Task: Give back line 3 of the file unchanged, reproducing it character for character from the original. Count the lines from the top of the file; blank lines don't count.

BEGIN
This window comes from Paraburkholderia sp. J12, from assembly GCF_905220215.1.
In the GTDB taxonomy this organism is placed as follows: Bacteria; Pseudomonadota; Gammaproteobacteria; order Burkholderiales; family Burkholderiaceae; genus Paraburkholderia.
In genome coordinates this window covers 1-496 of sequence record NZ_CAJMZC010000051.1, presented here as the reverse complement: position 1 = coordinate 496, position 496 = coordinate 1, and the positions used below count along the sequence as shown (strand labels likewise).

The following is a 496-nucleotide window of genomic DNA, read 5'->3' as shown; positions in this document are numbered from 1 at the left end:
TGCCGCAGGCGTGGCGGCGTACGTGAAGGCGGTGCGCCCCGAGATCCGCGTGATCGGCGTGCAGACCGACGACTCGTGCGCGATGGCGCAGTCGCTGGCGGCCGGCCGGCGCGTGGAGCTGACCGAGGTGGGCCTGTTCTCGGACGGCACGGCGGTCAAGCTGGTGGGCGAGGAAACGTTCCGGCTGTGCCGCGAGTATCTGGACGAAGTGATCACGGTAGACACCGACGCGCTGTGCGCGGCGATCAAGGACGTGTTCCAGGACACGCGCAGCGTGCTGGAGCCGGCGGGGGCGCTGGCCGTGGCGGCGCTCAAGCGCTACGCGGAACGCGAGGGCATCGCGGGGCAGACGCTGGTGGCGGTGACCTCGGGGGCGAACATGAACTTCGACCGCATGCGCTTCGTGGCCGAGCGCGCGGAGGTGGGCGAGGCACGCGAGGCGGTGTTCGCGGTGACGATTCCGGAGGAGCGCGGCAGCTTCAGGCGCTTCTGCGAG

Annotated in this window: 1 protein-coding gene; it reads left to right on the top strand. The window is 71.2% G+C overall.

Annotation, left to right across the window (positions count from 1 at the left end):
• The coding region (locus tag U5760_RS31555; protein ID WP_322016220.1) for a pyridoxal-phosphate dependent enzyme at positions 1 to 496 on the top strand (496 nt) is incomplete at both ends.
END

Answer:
In genome coordinates this window covers 1-496 of sequence record NZ_CAJMZC010000051.1, presented here as the reverse complement: position 1 = coordinate 496, position 496 = coordinate 1, and the positions used below count along the sequence as shown (strand labels likewise).